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Home » Fresh AUKUS concerns as submarine headaches emerge in United States over dry dock closures

Fresh AUKUS concerns as submarine headaches emerge in United States over dry dock closures

by Cody Doyle
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The US Navy has abruptly suspended submarine repair work at four West Coast dry docks, prompting fresh concerns about the AUKUS agreement just weeks before Australia, the United Kingdom and the United States announce an “optimal pathway” for Australia to develop nuclear-powered submarines.

The Navy announced over the weekend that it would “temporarily suspend” operations at three docks at the Puget Sound Naval Shipyard near Seattle in the state of Washington, as well as at a fourth dock at the nearby Trident Refit Facility, citing the need to strengthen them to deal with potential future earthquakes.

“The recently conducted seismic assessment, executed as part of the Navy’s long-range Shipyard Infrastructure Optimization Program (SIOP), identified potential issues associated with the remote possibility of a large-scale earthquake occurring simultaneously with a submarine maintenance availability,” the statement said.

“With this new information, the Navy is taking additional measures to further ensure the safety of the shipyard workforce, Sailors, the local public, the environment, and the submarines.”

The US Navy statement does not explain exactly what the “potential issues” are, what work is required to fix them, or the likely cost.

Vice Admiral Bill Galinis, commander of Naval Sea Systems Command, said the Navy would “begin implementing these mitigations immediately and safely return our dry docks to full capacity as soon as possible” but did not say how long operations might be suspended for.

The Navy stressed that the decision “does not affect the nation’s strategic deterrent capability or the ability of the fleet to continue its overall mission.”

But the closure will still make it harder for the US Navy to field, maintain and then decommission nuclear-powered submarines, and could stir renewed concerns about the constraints which the US industrial base is grappling with ahead of the AUKUS announcement in March.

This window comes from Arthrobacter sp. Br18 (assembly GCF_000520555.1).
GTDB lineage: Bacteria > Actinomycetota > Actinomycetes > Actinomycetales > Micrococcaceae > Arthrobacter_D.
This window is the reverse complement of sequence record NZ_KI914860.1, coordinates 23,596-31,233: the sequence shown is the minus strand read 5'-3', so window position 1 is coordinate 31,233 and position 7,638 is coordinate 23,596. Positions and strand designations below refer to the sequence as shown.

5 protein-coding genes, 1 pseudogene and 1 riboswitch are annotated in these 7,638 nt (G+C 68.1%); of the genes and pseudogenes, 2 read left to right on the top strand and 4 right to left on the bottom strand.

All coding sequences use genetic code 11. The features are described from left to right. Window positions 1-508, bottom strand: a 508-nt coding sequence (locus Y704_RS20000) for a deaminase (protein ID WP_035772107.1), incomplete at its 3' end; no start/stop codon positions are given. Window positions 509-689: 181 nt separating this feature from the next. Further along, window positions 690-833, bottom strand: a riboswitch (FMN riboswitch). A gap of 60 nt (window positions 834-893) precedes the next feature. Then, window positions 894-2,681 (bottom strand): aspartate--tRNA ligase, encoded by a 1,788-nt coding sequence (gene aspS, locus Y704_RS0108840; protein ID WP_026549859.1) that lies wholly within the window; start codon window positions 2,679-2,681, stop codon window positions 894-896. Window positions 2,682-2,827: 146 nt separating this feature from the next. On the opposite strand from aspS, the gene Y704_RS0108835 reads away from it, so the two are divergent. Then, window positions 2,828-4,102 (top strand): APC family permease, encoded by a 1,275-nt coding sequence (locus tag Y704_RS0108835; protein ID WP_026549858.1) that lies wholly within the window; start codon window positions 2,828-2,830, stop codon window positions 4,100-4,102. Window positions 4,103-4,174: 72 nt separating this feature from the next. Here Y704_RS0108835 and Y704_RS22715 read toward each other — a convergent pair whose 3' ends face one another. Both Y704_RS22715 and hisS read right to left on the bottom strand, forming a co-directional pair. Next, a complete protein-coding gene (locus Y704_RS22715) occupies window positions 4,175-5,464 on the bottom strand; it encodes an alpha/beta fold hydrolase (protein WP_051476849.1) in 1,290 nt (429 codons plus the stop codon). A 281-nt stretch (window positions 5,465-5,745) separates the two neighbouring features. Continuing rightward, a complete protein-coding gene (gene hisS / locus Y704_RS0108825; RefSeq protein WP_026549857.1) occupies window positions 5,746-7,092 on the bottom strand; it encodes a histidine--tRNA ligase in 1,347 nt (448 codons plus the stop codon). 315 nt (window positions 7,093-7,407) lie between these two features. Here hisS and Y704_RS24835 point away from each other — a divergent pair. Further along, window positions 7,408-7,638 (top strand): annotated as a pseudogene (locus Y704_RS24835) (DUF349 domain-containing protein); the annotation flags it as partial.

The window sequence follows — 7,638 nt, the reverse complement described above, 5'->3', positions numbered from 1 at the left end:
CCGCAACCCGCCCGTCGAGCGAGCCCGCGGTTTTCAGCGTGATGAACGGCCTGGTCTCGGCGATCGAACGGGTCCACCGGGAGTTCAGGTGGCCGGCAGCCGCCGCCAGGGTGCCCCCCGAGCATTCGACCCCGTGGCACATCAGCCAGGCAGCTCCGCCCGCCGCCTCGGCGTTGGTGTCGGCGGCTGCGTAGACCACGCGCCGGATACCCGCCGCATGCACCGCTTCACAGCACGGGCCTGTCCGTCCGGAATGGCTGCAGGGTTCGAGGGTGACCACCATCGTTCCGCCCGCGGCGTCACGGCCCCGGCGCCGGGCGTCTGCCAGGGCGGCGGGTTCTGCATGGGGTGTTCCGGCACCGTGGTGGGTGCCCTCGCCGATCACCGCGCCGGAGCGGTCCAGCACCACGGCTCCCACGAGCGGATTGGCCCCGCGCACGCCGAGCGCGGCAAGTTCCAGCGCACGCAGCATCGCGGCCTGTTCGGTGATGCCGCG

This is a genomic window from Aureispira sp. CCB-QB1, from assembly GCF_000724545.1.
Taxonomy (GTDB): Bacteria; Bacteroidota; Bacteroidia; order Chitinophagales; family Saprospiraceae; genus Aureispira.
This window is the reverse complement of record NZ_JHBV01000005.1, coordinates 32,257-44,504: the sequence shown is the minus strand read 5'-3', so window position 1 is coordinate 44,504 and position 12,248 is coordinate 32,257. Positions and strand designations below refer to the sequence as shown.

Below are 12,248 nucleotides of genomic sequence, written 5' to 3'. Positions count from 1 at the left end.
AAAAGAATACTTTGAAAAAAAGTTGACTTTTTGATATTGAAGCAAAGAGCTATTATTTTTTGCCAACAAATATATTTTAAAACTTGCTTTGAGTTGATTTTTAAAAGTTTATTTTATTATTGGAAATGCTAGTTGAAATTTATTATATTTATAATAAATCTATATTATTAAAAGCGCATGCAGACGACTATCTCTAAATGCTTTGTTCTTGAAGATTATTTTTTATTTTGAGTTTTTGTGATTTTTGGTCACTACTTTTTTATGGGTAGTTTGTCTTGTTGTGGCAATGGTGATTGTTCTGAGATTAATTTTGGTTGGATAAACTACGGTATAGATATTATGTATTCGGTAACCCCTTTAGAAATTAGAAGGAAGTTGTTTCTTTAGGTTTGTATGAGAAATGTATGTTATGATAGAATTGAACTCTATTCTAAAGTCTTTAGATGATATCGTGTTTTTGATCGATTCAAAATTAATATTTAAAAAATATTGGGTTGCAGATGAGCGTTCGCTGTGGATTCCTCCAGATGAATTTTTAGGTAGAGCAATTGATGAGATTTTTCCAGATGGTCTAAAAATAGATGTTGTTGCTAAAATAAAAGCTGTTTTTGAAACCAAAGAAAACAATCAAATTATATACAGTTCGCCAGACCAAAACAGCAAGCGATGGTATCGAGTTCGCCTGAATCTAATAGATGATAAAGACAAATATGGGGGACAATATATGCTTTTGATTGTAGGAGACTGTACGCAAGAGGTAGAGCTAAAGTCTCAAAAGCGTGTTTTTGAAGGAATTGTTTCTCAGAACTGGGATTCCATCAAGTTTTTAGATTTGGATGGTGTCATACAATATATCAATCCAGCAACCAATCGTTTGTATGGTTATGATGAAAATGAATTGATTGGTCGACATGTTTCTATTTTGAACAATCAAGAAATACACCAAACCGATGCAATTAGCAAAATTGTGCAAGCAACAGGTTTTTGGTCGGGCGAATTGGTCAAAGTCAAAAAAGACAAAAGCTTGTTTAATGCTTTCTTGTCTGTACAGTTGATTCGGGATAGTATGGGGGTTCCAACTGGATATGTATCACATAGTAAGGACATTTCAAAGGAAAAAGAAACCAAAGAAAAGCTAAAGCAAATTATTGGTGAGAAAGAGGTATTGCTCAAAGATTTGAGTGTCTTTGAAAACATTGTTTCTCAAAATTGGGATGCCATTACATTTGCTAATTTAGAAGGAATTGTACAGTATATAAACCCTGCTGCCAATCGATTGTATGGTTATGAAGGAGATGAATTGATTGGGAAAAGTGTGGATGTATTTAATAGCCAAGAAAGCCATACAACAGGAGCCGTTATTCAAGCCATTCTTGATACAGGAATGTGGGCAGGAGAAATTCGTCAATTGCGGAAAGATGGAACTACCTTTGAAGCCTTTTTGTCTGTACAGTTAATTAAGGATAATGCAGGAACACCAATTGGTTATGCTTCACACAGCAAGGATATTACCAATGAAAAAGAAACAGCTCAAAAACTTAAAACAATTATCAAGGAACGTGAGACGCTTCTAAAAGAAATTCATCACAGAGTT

The United States is already struggling to meet its own Navy’s requirements to build two new nuclear-powered submarines every year, while more than one in three submarines in its existing fleet is currently in maintenance or waiting to undergo maintenance.

While the three AUKUS nations have not yet laid out how they will develop nuclear-powered submarines for Australia, there has been speculation that the United States will potentially sell or transfer Virginia-class submarines to Australia to help it bridge the “capability gap” which will emerge when the current fleet of six conventional-powered Collins-class submarines are progressively retired.

Late last year two high-profile US Senators wrote to President Joe Biden warning that taking that step could push the US industrial base to “breaking point” – drawing a forceful response from a bipartisan group of Washington politicians who threw their weight behind Australia and AUKUS.

In August last year a senior US Navy officer also said that building extra submarines could place an unsustainable burden on American shipyards.

And in recent days a report from the Congressional watchdog has also highlighted problems with the Navy’s future Columbia-class submarine program, finding it “lacks essential schedule insight” amid construction challenges.

The latest development comes as Foreign Minister Penny Wong and Defence Minister Richard Marles prepare to meet their British counterparts in the UK for annual talks which are likely to focus heavily on the AUKUS pact and the approaching nuclear submarine announcement.

After that Mr Marles will head to the United States to meet with Defence Secretary Lloyd Austin for high level discussions ahead of the March joint announcement.

Former Senator and submariner Rex Patrick told the ABC that the US Navy’s decision to suspend operations at the West Coast dry docks highlighted the strains facing the US system and the vast risks inherent in Australia’s ambitious push to build nuclear-powered submarines.

“The US Navy have made no secret of the fact that its submarine build capacity is not meeting US Navy’s demand. This news just makes things worse,” he said.

“No matter how much talking US Congressmen and Australian MPs do, their words won’t change the mounting risks that are building in US and Australian submarine construction yards.”

Source : ABC News

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